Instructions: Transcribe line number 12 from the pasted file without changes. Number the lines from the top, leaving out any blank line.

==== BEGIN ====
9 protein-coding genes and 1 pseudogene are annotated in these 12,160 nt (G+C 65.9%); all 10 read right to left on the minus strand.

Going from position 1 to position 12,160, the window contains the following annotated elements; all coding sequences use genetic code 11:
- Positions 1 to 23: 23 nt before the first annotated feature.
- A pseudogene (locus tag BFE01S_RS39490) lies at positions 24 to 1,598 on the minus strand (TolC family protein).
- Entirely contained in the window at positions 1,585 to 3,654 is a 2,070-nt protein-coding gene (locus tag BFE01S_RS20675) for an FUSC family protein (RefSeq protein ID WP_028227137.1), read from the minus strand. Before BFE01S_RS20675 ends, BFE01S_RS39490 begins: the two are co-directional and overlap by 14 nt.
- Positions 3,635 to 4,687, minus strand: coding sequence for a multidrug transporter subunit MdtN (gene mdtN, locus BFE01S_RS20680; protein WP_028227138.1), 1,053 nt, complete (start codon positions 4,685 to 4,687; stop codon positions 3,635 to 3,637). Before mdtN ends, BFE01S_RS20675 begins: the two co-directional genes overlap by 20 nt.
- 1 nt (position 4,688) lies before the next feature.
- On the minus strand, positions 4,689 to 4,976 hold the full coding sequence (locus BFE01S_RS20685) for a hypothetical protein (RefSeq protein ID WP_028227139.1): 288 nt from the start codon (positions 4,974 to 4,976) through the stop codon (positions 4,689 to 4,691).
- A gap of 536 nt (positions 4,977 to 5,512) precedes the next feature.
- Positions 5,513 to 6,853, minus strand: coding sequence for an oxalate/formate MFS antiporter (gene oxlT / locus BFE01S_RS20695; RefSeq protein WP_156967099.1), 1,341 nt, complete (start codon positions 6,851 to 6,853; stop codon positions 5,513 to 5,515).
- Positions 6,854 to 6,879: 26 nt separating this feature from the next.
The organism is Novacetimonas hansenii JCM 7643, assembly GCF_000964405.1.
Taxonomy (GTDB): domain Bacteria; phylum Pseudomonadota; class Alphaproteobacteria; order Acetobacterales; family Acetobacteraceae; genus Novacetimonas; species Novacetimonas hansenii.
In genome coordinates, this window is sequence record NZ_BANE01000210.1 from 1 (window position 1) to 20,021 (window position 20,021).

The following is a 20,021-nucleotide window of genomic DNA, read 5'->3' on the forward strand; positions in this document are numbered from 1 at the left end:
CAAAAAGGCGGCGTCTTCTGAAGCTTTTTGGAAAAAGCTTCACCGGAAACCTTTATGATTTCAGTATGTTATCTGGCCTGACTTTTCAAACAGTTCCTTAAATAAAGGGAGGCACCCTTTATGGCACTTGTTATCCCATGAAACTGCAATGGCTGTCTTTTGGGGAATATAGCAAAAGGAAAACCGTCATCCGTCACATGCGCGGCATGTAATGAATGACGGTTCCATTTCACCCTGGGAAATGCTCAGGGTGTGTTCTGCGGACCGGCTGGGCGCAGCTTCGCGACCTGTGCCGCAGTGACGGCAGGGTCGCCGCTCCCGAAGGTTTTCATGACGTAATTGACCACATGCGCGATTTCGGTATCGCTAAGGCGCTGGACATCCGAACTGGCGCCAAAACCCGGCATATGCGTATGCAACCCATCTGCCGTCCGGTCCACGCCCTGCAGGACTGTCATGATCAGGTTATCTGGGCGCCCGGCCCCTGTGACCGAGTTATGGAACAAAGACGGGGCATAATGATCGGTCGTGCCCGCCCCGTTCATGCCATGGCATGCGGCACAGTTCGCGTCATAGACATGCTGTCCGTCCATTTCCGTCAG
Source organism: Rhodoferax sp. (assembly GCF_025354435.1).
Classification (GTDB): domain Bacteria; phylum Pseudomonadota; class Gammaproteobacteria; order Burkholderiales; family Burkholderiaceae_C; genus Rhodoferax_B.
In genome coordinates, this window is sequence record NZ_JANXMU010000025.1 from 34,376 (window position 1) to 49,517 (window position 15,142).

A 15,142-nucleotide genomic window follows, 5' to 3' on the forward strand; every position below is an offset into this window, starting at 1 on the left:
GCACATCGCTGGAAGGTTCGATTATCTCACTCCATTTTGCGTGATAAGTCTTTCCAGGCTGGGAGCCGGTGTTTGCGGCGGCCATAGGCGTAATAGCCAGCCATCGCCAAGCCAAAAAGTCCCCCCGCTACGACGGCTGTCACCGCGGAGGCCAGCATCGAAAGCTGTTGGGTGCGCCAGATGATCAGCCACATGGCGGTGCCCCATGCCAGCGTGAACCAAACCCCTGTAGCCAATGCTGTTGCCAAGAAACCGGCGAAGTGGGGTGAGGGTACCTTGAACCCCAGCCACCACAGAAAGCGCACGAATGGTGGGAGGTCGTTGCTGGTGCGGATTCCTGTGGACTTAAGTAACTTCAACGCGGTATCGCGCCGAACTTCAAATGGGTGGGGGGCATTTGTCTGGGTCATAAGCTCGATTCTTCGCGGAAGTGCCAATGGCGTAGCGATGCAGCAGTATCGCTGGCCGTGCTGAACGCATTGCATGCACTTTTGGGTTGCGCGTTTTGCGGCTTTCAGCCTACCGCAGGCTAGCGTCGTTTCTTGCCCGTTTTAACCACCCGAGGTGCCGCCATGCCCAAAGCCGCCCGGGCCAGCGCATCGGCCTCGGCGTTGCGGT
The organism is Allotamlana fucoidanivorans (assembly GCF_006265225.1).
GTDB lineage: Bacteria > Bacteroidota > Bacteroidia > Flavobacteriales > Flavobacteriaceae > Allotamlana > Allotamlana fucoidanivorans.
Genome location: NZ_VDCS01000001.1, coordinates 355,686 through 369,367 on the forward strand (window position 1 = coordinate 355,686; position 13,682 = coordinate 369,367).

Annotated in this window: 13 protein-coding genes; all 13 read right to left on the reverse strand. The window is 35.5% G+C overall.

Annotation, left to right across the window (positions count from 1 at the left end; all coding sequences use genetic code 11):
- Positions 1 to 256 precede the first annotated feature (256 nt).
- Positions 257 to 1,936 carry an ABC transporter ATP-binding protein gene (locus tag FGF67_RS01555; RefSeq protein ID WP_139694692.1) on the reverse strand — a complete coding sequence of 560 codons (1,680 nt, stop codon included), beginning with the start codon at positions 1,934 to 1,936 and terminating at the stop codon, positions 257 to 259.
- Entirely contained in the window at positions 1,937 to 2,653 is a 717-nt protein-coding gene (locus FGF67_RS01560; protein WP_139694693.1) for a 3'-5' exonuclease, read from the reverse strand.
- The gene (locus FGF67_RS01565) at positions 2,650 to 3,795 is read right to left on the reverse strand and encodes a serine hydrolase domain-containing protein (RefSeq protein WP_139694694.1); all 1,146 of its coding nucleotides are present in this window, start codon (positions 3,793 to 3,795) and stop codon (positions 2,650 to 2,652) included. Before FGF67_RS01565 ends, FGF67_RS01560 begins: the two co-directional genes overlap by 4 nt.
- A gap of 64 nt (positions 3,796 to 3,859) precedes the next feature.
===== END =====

The organism is Novacetimonas hansenii JCM 7643, assembly GCF_000964405.1.